The basil and lemon verbena plants are alive because of my wife as I was ready to write them off after wintering in the basement. Everything down there looked skeletal. I threw away some of the herbs and now I know they come back. Lesson learned and I won't make that mistake twice. The basil is looking good. I don't know what to do with the lemon verbena, but I'm glad it is confined to a pot as it is pretty invasive.
There is a bird on the deck looking at me as I type and I know I am here, surrounded by life and it is a good feeling to be a part of the world this morning.
I was in Colorado last week and saw from high up the flooding across the region. It was pretty terrible. Many houses under water, or island-ed. I was in Memphis the week before and that river has jumped its banks by 10 miles in either direction. We need to stop making more levees and let the river flow. Someone is going to get the water we restrict, and that someone is Louisiana.
It's Pride weekend, and I am another year older. The two are not related, but I am usually having a birthday around the same time. This year, we went south and celebrated. On the drive home, we stopped at Johnny Cash's childhood home in a little place called Dyess, Arkansas. The GPS took us down 3 gravel roads. We declined to turn right when the road went to dirt. We eventually found our way into town and paid the $10 each to get a tour of the historical buildings and then a ride, courtesy of the University of Arkansas, and it's pre-doctoral student of Heritage Studies, who drove us out another gravel road to the little house, standing on its own now, but once part of a settlement of 500 houses, built on swamps.
Back after the Depression, Franklin D. Roosevelt, hereafter known as FDR, decided The New Deal would put everyone back to work, instead of having them all stand in line for food and go the way of welfare. For Dyess, AR, this meant parceling out 20 or 40 acres of land, giving each family a house, a barn, a smokehouse, an outhouse, a pump, a cow and a mule, and giving them 2 years to turn it into profit to pay it back.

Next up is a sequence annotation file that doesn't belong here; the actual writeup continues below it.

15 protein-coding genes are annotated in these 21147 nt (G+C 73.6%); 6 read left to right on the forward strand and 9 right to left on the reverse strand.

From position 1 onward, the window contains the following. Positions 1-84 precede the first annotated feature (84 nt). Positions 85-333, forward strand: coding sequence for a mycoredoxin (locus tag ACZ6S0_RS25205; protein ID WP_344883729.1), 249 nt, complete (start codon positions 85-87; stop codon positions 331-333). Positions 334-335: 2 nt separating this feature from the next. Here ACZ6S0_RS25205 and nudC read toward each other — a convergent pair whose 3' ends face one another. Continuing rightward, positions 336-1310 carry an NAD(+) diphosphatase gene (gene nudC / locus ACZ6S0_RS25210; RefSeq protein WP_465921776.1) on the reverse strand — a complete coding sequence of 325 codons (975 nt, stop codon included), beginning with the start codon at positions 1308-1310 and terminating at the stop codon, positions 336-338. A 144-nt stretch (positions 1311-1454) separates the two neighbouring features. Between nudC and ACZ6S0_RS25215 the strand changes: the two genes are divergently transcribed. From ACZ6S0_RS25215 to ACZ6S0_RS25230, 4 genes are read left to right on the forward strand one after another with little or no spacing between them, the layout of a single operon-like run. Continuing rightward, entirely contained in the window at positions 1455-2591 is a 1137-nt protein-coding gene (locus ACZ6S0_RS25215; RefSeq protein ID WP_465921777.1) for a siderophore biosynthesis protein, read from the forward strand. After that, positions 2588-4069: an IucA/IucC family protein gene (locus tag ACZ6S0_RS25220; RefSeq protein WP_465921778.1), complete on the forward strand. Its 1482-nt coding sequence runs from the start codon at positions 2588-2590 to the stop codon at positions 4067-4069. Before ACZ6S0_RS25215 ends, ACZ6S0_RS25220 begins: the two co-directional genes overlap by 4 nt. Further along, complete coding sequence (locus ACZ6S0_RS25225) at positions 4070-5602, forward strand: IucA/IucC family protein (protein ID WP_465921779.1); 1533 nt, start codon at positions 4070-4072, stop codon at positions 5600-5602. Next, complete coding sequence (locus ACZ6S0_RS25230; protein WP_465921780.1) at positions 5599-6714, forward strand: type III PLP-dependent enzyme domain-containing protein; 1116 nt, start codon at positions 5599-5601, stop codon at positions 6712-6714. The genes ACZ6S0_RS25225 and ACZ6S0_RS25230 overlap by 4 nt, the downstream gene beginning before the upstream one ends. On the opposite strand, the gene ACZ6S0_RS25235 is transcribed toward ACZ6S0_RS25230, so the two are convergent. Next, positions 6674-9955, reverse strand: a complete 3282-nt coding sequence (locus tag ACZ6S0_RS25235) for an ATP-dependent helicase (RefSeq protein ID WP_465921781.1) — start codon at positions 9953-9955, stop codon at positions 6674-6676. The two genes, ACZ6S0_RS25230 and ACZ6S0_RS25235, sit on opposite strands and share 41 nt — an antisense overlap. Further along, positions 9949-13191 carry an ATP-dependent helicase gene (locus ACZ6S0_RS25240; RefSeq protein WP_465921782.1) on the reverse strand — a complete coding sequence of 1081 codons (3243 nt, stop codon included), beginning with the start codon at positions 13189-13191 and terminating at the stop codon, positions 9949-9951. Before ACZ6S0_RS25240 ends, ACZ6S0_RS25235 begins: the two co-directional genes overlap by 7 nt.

They built a cannery on site to can the fruit of the labor, taking 1 can for every so many they canned on their behalf as payment. A lot of people made it work. Johnny's parents stayed on until the 1950's when he made it big and moved them to Memphis. A flood or two came through and washed away a lot of people's hard work, right around the time they were to start making repayments. They didn't return, the houses were easily moved, and so move them they did. I don't understand why the government chose a giant swamp to build upon, but, let's face it, that's Florida and some parts of Lake Ponchartrain in Louisiana are below sea level. (just the parts where the cities popped up)
There is a lot off the beaten-path to see, so take the road less traveled, and pick up that same book sometime, by M. Scott Peck, it's a keeper.
The church bells are ringing 8 o'clock and so it's time to get on with the day.